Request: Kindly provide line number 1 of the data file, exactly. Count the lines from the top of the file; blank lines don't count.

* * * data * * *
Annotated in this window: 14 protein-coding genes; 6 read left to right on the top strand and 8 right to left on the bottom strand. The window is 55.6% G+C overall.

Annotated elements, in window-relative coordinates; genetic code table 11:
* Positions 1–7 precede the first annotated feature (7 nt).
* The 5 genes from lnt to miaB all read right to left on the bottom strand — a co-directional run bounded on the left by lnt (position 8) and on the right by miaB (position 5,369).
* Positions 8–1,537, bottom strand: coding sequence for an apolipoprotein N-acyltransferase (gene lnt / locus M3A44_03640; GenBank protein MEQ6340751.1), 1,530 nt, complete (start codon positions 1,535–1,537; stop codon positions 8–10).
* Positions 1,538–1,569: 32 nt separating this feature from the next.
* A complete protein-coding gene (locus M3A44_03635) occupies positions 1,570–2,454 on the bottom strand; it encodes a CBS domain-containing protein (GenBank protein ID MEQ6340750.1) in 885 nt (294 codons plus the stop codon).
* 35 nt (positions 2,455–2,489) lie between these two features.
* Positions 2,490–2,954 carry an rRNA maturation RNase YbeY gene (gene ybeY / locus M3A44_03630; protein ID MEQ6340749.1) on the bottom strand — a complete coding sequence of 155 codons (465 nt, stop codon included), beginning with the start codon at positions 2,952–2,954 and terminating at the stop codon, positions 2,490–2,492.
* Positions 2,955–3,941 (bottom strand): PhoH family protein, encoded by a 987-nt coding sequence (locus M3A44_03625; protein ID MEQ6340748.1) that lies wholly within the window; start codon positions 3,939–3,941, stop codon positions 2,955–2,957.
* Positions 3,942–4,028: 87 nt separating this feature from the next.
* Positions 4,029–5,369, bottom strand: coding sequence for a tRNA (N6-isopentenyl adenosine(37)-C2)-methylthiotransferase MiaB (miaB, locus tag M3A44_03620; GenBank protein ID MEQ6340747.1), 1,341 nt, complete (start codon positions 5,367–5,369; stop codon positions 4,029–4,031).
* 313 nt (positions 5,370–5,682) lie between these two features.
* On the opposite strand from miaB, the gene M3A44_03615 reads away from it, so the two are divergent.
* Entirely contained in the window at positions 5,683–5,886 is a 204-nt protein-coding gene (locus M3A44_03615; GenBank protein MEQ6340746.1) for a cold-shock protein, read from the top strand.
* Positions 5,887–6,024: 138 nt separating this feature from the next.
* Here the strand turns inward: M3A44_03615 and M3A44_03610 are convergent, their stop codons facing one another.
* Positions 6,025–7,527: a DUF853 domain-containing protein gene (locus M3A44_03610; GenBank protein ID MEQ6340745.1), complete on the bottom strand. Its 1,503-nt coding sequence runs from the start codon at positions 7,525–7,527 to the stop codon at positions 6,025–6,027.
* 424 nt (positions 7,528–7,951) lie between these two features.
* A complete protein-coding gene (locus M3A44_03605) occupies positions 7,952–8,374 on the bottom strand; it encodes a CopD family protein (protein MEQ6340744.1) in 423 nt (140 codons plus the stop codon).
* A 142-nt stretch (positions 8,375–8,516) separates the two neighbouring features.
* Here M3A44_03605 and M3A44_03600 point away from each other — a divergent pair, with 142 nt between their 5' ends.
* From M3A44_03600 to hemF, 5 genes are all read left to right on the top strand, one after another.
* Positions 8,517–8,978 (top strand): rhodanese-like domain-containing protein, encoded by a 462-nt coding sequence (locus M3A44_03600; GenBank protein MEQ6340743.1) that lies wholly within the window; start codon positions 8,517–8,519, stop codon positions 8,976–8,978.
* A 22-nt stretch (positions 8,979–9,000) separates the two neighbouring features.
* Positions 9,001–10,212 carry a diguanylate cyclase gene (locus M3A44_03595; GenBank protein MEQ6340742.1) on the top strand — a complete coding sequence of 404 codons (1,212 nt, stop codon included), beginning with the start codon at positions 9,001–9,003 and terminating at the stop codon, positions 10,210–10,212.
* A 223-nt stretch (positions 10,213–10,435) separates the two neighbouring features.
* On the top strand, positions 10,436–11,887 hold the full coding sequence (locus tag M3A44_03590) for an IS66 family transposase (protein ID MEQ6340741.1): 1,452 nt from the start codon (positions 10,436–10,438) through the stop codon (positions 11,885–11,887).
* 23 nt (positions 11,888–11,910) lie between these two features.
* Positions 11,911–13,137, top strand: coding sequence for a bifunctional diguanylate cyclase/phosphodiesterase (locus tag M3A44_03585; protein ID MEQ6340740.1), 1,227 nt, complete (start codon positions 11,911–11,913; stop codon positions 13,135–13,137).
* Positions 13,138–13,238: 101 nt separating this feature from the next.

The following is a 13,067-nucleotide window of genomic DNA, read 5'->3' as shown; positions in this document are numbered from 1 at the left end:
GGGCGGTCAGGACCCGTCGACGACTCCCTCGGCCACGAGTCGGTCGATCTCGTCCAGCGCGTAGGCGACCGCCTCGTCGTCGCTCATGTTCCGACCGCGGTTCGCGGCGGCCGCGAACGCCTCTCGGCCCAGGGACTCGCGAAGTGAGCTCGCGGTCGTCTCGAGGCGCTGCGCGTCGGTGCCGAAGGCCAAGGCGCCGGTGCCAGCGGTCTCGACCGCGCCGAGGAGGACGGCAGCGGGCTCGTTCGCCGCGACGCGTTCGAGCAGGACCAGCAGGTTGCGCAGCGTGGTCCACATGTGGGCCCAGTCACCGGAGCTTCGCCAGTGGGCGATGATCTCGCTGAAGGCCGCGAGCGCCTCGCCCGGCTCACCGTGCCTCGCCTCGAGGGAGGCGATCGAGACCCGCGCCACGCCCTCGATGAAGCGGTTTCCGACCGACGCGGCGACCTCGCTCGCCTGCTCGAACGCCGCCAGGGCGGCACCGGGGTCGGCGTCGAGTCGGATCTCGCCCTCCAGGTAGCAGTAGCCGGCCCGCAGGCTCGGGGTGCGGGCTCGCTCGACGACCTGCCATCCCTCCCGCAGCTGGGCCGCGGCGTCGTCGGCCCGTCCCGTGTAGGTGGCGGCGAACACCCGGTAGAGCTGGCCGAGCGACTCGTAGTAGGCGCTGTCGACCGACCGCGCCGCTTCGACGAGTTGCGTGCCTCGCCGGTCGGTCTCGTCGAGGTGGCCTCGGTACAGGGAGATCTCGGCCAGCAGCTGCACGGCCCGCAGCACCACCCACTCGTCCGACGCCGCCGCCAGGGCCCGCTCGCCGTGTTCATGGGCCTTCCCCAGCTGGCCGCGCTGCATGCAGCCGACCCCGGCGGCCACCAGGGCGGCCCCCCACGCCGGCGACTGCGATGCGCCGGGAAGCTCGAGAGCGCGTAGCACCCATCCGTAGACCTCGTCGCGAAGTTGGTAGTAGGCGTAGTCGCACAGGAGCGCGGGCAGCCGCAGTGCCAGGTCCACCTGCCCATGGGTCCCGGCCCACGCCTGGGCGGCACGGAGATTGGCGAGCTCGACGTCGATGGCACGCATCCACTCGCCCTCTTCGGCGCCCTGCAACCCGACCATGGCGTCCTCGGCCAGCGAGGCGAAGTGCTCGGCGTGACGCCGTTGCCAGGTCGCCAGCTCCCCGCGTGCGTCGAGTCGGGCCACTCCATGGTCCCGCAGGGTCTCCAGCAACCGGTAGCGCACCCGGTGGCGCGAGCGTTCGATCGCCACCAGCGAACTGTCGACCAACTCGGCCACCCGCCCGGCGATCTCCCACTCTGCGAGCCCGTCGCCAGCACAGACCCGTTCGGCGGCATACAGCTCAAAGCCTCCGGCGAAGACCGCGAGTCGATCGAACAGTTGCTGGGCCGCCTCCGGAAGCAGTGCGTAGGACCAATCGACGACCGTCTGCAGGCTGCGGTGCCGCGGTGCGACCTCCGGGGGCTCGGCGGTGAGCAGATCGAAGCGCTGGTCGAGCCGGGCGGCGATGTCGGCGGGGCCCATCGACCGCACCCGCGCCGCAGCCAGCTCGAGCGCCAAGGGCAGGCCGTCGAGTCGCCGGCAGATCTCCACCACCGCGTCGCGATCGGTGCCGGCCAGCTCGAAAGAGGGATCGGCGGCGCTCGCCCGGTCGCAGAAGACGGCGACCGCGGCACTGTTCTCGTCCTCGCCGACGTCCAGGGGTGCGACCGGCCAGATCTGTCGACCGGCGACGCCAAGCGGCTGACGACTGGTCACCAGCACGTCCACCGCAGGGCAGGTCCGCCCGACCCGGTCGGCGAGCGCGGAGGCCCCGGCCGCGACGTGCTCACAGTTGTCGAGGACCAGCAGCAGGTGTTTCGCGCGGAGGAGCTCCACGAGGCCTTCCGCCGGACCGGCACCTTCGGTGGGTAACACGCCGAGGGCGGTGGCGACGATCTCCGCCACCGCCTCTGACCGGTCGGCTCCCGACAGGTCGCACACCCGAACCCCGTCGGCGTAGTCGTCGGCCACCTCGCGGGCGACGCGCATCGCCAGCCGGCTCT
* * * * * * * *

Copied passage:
Annotated in this window: 14 protein-coding genes; 6 read left to right on the top strand and 8 right to left on the bottom strand. The window is 55.6% G+C overall.